Makers of memory in general tend to keep their die sizes low in a bid to be more competitive and profitable. When it comes to the usual Gb-per-mm2 metrics in case of planar NAND, a smaller die wins in terms of costs because the costs of the wafer are spread out over more chips (of course, putting all complexities and yield rates aside). It gets trickier with 3D NAND as wafers spend more time in chemical vapor deposition (CVD) machines, hence the number of wafers processed by a fab as well as the costs of wafers themselves are no longer crucially important metrics. Nonetheless, they are important enough for companies like YMTC to maximize its NAND density by placing the controlling logic under the memory array.
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    #8454

    Anandtech: The AMD Threadripper 2 Teaser: Pre-Orders Start Today, Up to 32 Cores

    The biggest news to come out of Computex, AMD’s second generation of its Ryzen Threadripper platform, is almost here. Today’s announcement is all amount images, speeds and feeds: specifications and an ‘unboxing’ announcement, leading to pre-orders a week before retail. As much as it pains me that there is an unboxing embargo before pre-orders start, here we are. Today we get to go through the on-box specifications, discuss the design, and show what AMD included in our press kit.


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    #8455

    Anandtech: MRAM Developer Day, GlobalFoundries Keynote Live Blog

    Second Keynote today is from GlobalFoundries, Everspin's MRAM partner.

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    Anandtech: Silicon Motion Announces SM2270 Enterprise NVMe SSD Controller

    At Flash Memory Summit this week, Silicon Motion is previewing their first SSD controller designed specifically for enterprise and datacenter SSD. The new SM2270 will be Silicon Motion's largest and most powerful SSD controller yet, with a 16-channel NAND interface and support for a PCIe 3.0 x8 host interface. We first learned of the SM2270's existence last year when a technical presentation from Silicon Motion mentioned the next-generation LDPC error correction engine developed for the SM2270 and SM2264 controllers.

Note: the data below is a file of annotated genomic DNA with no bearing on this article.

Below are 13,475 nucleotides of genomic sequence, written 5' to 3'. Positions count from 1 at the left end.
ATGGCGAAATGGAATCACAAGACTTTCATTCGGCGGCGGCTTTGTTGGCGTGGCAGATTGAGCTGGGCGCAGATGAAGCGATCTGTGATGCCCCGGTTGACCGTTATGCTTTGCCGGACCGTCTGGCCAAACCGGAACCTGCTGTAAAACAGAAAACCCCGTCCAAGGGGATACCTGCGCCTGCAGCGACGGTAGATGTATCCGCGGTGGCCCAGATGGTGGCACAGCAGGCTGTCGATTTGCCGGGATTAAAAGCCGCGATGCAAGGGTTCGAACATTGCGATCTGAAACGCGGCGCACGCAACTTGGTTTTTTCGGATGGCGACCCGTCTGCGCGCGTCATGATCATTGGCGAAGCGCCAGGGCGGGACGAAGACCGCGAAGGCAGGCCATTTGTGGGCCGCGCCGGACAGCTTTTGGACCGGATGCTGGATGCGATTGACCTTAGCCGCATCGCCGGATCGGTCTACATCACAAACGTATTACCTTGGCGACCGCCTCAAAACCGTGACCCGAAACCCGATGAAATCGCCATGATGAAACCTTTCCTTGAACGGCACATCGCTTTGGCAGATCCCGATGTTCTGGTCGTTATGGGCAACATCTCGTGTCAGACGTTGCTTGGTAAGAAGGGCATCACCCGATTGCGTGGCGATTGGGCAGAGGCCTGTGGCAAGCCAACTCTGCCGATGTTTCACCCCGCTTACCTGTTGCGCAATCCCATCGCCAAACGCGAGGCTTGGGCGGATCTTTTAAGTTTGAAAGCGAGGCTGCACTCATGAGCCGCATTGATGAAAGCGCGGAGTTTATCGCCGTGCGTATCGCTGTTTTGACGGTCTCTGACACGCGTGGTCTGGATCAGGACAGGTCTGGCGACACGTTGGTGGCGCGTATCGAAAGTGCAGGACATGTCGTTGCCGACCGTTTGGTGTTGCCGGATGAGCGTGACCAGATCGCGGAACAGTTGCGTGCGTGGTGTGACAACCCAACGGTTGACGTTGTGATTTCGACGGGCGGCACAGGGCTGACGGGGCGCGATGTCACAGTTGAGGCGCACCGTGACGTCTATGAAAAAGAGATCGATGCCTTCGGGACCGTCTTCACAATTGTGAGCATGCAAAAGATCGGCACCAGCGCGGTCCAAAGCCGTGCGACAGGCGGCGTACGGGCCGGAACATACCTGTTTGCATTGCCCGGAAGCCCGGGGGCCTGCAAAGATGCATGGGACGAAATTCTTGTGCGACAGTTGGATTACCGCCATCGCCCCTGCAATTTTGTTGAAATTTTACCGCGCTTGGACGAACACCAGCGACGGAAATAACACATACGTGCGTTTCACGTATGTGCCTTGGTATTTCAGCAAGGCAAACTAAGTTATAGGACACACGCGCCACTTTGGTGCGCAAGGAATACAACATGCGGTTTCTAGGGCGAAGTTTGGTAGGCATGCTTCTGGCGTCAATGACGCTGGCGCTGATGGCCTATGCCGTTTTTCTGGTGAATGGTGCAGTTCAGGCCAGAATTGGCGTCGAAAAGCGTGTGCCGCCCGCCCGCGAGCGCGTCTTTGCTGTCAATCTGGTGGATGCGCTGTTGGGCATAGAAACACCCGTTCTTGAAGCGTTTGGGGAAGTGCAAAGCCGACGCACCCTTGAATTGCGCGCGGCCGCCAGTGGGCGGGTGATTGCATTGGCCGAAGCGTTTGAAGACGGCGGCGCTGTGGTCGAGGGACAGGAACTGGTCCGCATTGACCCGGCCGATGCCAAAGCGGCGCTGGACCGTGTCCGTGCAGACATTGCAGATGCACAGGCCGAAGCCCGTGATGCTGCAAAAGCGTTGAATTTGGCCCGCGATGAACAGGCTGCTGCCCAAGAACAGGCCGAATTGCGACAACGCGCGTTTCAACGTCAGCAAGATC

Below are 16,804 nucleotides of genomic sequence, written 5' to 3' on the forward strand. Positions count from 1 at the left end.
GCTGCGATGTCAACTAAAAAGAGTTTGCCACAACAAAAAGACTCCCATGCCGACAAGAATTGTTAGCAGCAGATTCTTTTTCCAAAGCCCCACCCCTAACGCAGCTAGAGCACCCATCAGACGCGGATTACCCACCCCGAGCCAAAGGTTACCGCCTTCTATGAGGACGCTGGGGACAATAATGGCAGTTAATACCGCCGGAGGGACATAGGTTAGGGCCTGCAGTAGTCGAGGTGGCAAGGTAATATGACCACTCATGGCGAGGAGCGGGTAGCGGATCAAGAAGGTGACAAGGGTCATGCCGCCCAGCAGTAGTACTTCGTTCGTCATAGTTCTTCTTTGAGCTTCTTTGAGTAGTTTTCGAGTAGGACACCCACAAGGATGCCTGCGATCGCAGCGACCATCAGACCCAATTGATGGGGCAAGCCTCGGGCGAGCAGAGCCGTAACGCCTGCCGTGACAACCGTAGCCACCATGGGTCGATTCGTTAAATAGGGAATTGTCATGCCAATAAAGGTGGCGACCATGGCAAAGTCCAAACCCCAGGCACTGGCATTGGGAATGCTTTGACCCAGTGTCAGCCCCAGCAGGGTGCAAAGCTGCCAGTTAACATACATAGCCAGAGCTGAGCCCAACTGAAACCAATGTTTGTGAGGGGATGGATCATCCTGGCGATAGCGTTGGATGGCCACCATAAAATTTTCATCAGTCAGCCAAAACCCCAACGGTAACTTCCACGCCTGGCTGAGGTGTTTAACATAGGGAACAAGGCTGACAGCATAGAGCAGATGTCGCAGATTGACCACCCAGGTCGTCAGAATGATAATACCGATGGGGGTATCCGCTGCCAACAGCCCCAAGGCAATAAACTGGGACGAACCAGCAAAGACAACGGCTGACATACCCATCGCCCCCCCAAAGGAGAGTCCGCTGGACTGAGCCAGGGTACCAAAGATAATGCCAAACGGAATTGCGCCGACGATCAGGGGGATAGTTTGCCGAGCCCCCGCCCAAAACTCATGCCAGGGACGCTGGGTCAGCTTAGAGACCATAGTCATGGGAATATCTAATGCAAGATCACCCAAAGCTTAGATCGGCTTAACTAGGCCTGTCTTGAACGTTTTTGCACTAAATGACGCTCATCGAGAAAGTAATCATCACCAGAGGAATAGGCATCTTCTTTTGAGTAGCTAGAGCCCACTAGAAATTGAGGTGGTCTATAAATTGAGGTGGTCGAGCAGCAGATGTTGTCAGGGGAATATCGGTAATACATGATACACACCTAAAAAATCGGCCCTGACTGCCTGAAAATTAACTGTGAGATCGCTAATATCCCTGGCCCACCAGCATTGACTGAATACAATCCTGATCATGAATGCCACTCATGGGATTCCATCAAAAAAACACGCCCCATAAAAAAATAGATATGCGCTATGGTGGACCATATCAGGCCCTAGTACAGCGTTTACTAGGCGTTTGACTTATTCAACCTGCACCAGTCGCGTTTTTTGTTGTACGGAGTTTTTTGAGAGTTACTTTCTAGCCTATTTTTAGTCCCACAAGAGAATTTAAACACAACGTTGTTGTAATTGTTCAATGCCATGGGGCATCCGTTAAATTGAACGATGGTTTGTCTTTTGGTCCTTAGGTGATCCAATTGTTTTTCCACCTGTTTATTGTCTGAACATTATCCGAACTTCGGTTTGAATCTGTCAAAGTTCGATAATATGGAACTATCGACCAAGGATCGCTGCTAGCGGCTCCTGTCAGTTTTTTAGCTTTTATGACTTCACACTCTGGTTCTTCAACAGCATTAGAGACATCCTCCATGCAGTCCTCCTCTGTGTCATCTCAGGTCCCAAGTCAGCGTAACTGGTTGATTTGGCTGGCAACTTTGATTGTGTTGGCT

The block diagram for the SM2270 reveals an unusual structure with three separate dual-core ARM Cortex R5 CPUs. It appears that the SM2270 is organized as two 8-channel SSD controllers each with their own CPU and DRAM controller. This isn't the first dual-controller sort of architecture we've seen: Marvell is using a similar strategy with their dual-die 88SS1088 controller. In both cases, the new controllers seem designed to target Microsemi's Flashtec NVMe SSD controllers but without incurring the expense of a whole new design for a large-scale controller.



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    Anandtech: MRAM Developer Day, IBM Keynote Live Blog

    Third Keynote in this session is from IBM Research: STT-MRAM is Ready for Applications Today.

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    Anandtech: Samsung Starts Mass Production of QLC V-NAND-Based SSDs

    Samsung on Monday announced the industry’s first consumer SSDs based on QLC V-NAND memory. The drives will be available with capacities of up to 4 TB and will target mainstream PCs featuring a SATA interface.
    The new Samsung QLC SSDs are based on the company’s 1 Tb 64-layer QLC V-NAND flash as well as a proprietary controller previously used for drives powerd by 64-layer TLC V-NAND memory—probably the MJX controller from the 860 EVO. The SSDs will be available in 1 TB, 2 TB, and 4 TB configurations featuring up to 32 NAND chips. The drives come in 2.5-inch/7-mm form-factor and therefore are compatible with desktops and laptops that have a spare SATA connector. The manufacturer promises that later this year it will offer M.2 SSDs featuring its QLC V-NAND memory, but does not elaborate.